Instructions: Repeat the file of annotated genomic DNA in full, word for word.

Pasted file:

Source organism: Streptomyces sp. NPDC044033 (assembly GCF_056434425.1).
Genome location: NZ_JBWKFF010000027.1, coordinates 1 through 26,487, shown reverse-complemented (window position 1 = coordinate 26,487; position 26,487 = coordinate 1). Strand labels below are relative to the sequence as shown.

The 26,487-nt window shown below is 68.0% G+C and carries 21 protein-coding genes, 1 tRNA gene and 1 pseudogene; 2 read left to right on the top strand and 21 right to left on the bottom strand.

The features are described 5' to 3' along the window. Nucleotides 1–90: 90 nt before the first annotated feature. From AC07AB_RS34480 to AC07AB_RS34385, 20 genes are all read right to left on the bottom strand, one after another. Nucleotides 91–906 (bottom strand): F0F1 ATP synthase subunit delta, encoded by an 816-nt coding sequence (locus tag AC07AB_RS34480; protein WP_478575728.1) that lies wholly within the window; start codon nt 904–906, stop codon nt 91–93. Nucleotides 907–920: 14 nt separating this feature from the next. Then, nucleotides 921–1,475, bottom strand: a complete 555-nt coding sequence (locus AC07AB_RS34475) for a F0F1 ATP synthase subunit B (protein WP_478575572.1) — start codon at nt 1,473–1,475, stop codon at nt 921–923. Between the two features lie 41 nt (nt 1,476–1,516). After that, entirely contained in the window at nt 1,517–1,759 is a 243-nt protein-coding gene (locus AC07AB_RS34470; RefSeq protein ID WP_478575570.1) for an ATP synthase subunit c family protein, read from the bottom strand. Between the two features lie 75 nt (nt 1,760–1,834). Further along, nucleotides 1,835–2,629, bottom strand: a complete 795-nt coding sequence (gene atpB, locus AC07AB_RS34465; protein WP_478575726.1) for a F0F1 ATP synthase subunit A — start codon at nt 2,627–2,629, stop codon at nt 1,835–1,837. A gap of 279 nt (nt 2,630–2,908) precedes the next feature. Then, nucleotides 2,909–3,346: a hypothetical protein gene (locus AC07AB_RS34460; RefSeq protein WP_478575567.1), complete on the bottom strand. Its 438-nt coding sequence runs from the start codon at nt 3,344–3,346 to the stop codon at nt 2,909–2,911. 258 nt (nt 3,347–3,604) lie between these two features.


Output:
Source organism: Streptomyces sp. NPDC044033 (assembly GCF_056434425.1).
Genome location: NZ_JBWKFF010000027.1, coordinates 1 through 26,487, shown reverse-complemented (window position 1 = coordinate 26,487; position 26,487 = coordinate 1). Strand labels below are relative to the sequence as shown.

The 26,487-nt window shown below is 68.0% G+C and carries 21 protein-coding genes, 1 tRNA gene and 1 pseudogene; 2 read left to right on the top strand and 21 right to left on the bottom strand.

The features are described 5' to 3' along the window. Nucleotides 1–90: 90 nt before the first annotated feature. From AC07AB_RS34480 to AC07AB_RS34385, 20 genes are all read right to left on the bottom strand, one after another. Nucleotides 91–906 (bottom strand): F0F1 ATP synthase subunit delta, encoded by an 816-nt coding sequence (locus tag AC07AB_RS34480; protein WP_478575728.1) that lies wholly within the window; start codon nt 904–906, stop codon nt 91–93. Nucleotides 907–920: 14 nt separating this feature from the next. Then, nucleotides 921–1,475, bottom strand: a complete 555-nt coding sequence (locus AC07AB_RS34475) for a F0F1 ATP synthase subunit B (protein WP_478575572.1) — start codon at nt 1,473–1,475, stop codon at nt 921–923. Between the two features lie 41 nt (nt 1,476–1,516). After that, entirely contained in the window at nt 1,517–1,759 is a 243-nt protein-coding gene (locus AC07AB_RS34470; RefSeq protein ID WP_478575570.1) for an ATP synthase subunit c family protein, read from the bottom strand. Between the two features lie 75 nt (nt 1,760–1,834). Further along, nucleotides 1,835–2,629, bottom strand: a complete 795-nt coding sequence (gene atpB, locus AC07AB_RS34465; protein WP_478575726.1) for a F0F1 ATP synthase subunit A — start codon at nt 2,627–2,629, stop codon at nt 1,835–1,837. A gap of 279 nt (nt 2,630–2,908) precedes the next feature. Then, nucleotides 2,909–3,346: a hypothetical protein gene (locus AC07AB_RS34460; RefSeq protein WP_478575567.1), complete on the bottom strand. Its 438-nt coding sequence runs from the start codon at nt 3,344–3,346 to the stop codon at nt 2,909–2,911. 258 nt (nt 3,347–3,604) lie between these two features.